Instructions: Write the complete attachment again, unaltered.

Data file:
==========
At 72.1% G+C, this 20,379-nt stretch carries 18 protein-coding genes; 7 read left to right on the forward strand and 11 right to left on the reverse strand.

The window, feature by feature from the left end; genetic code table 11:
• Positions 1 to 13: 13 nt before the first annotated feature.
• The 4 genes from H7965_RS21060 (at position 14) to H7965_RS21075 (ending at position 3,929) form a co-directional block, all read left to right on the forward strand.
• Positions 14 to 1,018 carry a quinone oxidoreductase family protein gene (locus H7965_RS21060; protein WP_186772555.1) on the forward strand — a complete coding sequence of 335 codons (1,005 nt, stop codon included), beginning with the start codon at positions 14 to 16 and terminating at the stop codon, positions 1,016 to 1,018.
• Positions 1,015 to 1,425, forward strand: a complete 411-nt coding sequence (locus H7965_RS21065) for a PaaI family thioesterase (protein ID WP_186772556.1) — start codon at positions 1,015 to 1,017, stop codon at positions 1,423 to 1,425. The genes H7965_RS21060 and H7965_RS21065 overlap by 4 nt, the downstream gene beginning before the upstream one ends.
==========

At 72.1% G+C, this 20,379-nt stretch carries 18 protein-coding genes; 7 read left to right on the forward strand and 11 right to left on the reverse strand.

The window, feature by feature from the left end; genetic code table 11:
• Positions 1 to 13: 13 nt before the first annotated feature.
• The 4 genes from H7965_RS21060 (at position 14) to H7965_RS21075 (ending at position 3,929) form a co-directional block, all read left to right on the forward strand.
• Positions 14 to 1,018 carry a quinone oxidoreductase family protein gene (locus H7965_RS21060; protein WP_186772555.1) on the forward strand — a complete coding sequence of 335 codons (1,005 nt, stop codon included), beginning with the start codon at positions 14 to 16 and terminating at the stop codon, positions 1,016 to 1,018.
• Positions 1,015 to 1,425, forward strand: a complete 411-nt coding sequence (locus H7965_RS21065) for a PaaI family thioesterase (protein ID WP_186772556.1) — start codon at positions 1,015 to 1,017, stop codon at positions 1,423 to 1,425. The genes H7965_RS21060 and H7965_RS21065 overlap by 4 nt, the downstream gene beginning before the upstream one ends.